It was the Chess Informant who gave us "∞ - position unclear" (as we all know, a position can only be won, lost or drawn. Now that we have super-strong computers, I expect that ∞ will slowly wither away...or is Chess so complex that we still have "∞ - only on a higher level"?

I doubt that question is answerable here, so a cheap proxy: Has the use of ∞ in the Chess Informant gone down over time? (Including positions that were rerated in later issues.) Note that later C.I. come as pdf, so counting can be automated.

  • Unclear can also mean for a human who isn't a calculating machine
    – qwr
    Commented May 19 at 15:41

2 Answers 2


Computers have expanded our ability to analyze chess positions, but they're far from outdating the use of "unclear". There are plenty of positions where you'll get contradictory evaluations depending of which engine you use and the machine on which you run it. Those positions are candidates to deserve the ∞ sign in "automated" analysis.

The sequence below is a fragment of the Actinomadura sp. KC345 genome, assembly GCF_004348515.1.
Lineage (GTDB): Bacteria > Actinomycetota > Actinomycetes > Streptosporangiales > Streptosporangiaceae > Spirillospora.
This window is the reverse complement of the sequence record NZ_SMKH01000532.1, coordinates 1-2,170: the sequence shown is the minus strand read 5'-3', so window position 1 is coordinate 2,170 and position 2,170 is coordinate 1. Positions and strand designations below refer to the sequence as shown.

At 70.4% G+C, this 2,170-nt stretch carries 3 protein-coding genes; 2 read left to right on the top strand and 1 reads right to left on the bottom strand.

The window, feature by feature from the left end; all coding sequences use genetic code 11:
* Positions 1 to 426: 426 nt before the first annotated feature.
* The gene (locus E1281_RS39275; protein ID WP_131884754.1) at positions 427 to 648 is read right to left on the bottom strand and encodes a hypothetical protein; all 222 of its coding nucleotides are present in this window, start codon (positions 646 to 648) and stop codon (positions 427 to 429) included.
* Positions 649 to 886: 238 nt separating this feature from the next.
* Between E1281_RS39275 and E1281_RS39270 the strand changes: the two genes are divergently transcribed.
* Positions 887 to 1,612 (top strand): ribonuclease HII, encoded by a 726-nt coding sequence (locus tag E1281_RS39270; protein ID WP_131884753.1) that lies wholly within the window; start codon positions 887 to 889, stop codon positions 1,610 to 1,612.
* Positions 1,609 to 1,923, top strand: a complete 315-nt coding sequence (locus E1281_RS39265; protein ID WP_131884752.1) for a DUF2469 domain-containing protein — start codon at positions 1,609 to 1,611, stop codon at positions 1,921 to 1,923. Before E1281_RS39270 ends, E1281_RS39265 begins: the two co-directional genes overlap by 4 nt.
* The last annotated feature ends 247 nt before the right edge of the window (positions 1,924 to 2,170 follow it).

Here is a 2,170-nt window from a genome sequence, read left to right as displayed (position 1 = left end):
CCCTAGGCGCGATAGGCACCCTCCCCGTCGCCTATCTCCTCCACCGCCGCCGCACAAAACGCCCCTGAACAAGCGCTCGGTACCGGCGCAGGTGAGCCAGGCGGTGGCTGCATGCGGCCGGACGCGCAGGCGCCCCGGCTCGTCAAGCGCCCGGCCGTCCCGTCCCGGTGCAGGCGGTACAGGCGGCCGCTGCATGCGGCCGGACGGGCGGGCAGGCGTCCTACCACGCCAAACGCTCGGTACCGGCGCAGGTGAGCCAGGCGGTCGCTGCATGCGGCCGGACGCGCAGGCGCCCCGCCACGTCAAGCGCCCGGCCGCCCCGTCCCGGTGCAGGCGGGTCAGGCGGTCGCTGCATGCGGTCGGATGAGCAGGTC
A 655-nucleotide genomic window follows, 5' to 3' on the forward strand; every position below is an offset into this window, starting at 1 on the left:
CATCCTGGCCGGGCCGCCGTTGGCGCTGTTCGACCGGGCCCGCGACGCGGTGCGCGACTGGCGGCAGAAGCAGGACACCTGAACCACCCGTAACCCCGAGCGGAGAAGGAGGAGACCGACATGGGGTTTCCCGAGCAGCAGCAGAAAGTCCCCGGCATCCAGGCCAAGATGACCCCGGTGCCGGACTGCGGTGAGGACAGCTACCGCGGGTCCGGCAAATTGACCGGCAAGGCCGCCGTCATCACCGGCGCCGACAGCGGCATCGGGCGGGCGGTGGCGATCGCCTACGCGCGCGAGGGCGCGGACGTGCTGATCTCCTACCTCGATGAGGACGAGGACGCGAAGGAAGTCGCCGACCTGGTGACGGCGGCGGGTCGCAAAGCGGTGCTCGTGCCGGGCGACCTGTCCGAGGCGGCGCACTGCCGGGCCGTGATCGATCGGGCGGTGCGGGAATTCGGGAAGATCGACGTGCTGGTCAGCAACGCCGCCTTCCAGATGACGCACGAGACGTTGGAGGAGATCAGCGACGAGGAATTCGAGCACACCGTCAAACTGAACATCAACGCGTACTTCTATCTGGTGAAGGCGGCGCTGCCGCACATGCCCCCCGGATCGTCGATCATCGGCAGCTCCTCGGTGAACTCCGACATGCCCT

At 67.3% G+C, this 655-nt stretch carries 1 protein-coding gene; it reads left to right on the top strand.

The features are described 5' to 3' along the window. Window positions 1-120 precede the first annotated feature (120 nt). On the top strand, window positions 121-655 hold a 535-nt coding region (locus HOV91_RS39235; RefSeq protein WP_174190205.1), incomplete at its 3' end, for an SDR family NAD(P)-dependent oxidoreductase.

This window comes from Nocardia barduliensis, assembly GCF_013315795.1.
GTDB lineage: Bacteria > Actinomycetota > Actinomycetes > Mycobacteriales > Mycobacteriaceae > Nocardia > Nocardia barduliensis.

However, all engines can give us is their best guess to an evaluation number. Engines that calculate the "sharpness" of a position exist, but they're not commonly used. It's getting more and more common to have engines as a replacement for analysis rather than as a tool to assist it (which is it's original purpose).

That's lazy analysis though. Sometimes, humans will just blindly trust the output from the one engine they're using and assign a final "+-" symbol to a position where the engine claims it's +2, even though deeper analysis would disagree.


I will continue to use "unclear".

"Unclear" is a description of an experience. I feel this position is unclear. I can and do feel this way after analyzing with a computer sometimes.

I have never worked through as deep an analysis as the first position in Dvoretsky's Analytical Manual: Practical Training for the Ambitious Chessplayer That may be the least clear position I have ever experienced.

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